Continuous Eligibility ensures that children have access to the care they deserveHealth
Every child deserves access to comprehensive and stable health care that helps them thrive. The COVID-19 Public Health Emergency barred state governments from disenrolling recipients of Medicaid. The prohibition ensured that 35 million children enrolled in Medicaid (and many in the Children’s Health Insurance Program (CHIP)) nationwide maintained access to consistent, stable health coverage. However, states are now in the process of “unwinding” their coverage and are recertifying every participant in Medicaid and CHIP many, with the potential to arbitrarily create gaps in children’s access to health care. The health care coverage gaps created by unwinding should be a call to action to enact more policies that ensure stable health care coverage for children. One such policy would be early childhood continuous eligibility.
Early child continuous eligibility would keep children enrolled in Medicaid or CHIP until their sixth birthday, providing stable health care coverage through the most important years of development. The American Academy of Pediatrics recommends that children visit their physicians at 1, 2, 4, 6, 9, 12, 15, 18, 24, and 30 months to ensure that they are developing properly. Medicaid specifically provides an Early and Periodic Screening, Diagnostic, and Treatment (EPSDT) benefit that allows children to receive age-appropriate screening and treatment as needed. This routine and regular preventative care allows providers to screen for emotional and behavioral delays, vision and hearing abnormalities, proper physical development, and diseases such as cancer. Even small gaps in coverage can cause children to skip these vital appointments, which are aimed at preventing a lifetime of chronic illness.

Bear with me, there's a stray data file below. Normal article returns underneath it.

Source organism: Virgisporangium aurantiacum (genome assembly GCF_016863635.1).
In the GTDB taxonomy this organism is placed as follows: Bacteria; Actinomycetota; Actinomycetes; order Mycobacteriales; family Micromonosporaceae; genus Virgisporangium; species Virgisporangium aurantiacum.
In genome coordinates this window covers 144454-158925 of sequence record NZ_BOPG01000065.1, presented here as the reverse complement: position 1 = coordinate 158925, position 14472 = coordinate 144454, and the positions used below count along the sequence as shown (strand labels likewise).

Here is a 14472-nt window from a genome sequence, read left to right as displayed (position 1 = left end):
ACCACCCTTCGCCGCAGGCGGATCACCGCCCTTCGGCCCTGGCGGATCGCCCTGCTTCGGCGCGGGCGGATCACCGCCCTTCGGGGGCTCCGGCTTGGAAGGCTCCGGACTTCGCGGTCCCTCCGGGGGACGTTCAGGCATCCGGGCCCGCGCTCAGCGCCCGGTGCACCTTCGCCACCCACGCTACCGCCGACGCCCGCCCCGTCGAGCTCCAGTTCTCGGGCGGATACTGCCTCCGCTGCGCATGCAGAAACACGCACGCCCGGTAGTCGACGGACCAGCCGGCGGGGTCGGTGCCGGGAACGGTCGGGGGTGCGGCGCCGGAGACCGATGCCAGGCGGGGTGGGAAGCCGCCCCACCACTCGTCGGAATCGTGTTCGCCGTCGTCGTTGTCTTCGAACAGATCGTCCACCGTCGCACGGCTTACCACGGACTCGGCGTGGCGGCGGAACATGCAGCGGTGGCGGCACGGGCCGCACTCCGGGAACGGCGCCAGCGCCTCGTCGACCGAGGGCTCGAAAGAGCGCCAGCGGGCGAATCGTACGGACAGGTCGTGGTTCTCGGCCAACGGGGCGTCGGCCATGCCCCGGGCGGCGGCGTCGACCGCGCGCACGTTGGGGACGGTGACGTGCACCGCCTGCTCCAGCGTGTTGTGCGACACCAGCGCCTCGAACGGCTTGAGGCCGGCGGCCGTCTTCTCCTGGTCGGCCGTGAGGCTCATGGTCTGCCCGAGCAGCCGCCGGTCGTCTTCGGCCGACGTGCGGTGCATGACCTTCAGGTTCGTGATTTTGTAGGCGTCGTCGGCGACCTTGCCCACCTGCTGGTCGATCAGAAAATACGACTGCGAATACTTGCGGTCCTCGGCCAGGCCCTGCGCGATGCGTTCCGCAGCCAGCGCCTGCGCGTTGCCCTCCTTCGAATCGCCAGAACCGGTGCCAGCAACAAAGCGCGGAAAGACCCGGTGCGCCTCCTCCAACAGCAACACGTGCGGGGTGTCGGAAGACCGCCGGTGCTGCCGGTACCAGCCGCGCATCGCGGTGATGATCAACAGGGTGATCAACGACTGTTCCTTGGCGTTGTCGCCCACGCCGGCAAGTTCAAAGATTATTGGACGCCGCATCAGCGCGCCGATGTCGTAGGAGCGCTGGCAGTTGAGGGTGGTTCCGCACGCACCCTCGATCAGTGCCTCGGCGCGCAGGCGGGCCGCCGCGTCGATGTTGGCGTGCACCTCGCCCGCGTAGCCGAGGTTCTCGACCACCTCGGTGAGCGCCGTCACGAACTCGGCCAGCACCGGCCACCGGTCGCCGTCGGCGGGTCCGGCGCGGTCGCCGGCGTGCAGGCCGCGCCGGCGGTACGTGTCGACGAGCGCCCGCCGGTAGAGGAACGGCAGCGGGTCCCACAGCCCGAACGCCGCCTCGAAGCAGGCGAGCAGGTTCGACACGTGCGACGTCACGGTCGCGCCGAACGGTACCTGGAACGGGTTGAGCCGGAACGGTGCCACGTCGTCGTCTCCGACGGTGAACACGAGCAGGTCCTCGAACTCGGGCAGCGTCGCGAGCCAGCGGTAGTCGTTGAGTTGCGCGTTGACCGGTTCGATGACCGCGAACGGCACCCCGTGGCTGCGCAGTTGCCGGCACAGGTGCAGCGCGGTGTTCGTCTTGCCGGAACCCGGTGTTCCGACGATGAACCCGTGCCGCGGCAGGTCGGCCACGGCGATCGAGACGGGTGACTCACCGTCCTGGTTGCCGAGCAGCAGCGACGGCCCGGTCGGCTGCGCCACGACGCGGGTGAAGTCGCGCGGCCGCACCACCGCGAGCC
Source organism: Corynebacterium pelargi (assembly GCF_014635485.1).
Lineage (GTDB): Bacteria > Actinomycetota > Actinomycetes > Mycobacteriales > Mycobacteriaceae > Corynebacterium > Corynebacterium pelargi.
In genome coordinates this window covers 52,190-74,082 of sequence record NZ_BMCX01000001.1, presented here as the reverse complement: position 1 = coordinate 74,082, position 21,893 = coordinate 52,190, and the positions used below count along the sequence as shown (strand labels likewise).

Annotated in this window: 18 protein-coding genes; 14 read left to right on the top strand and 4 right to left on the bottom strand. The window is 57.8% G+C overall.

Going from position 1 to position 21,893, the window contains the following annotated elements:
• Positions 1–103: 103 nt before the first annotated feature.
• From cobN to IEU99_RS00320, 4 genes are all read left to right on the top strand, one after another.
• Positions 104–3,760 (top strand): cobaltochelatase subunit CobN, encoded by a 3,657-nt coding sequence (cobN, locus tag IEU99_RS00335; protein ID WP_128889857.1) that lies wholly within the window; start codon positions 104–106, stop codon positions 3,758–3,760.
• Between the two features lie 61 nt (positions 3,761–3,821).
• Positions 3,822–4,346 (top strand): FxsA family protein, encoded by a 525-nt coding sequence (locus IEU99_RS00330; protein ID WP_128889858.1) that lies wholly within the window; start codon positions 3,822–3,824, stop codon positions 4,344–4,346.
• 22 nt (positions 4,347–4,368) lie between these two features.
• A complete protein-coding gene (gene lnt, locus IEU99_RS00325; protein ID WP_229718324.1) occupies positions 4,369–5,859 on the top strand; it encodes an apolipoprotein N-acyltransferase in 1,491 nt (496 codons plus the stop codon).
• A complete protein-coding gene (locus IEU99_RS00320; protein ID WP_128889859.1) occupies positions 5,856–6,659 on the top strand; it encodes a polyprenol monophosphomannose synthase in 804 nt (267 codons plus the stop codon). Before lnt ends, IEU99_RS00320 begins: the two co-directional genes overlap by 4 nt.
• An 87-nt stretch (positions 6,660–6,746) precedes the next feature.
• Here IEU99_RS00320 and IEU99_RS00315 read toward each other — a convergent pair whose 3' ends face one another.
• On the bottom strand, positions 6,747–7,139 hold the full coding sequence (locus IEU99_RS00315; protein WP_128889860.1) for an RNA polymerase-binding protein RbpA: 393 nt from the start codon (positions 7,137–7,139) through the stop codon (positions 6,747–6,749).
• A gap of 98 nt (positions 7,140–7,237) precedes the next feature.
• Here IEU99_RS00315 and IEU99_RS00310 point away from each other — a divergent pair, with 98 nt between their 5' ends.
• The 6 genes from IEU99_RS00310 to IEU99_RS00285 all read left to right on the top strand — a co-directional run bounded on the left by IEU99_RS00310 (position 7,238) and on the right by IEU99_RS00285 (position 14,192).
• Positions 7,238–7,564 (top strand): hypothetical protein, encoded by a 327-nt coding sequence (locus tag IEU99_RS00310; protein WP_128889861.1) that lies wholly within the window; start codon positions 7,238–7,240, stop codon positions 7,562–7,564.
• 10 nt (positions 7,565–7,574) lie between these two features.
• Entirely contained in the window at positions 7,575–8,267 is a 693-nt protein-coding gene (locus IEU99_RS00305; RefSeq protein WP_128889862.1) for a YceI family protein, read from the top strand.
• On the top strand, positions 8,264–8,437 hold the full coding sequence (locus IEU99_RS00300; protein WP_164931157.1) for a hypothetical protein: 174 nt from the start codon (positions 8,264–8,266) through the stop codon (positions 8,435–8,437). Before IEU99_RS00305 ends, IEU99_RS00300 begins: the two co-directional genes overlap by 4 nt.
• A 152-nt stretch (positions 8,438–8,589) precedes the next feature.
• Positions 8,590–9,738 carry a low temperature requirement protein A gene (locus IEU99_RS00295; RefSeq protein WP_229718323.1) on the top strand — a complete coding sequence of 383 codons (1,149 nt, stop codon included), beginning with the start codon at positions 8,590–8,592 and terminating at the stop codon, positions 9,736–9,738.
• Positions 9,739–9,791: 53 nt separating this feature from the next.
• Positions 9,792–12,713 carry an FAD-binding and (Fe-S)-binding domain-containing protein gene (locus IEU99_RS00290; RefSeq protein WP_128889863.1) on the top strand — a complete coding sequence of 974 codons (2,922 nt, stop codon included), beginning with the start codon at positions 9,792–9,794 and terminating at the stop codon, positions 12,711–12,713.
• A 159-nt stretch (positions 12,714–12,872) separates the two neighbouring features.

Children with consistent health care coverage, like those with continuous Medicaid coverage during the pandemic, are far more likely to receive this routine care. Children who move in and out of eligibility — a process called “churn” — experience detrimental gaps in their coverage. Low-income families who rely on Medicaid are particularly likely to experience income fluctuations that affect their eligibility, leaving them vulnerable to churn. As a result, they may lose coverage and be forced to forgo necessary care for their children due to high out-of-pocket costs.
The unwinding process is creating artificial, and often unjustified, gaps in health care coverage for millions of families across the country. As of October 2023, 4.8 million children had been disenrolled by the unwinding process. However, only 20 states are breaking down their data to reveal how many children have been disenrolled, meaning that the number may be far higher. Additionally, 70% of disenrollments are due to procedural issues such as misfiled paperwork or outdated addresses. Many of the children who have lost coverage do in fact qualify for Medicaid, but will now be denied access to health care nonetheless.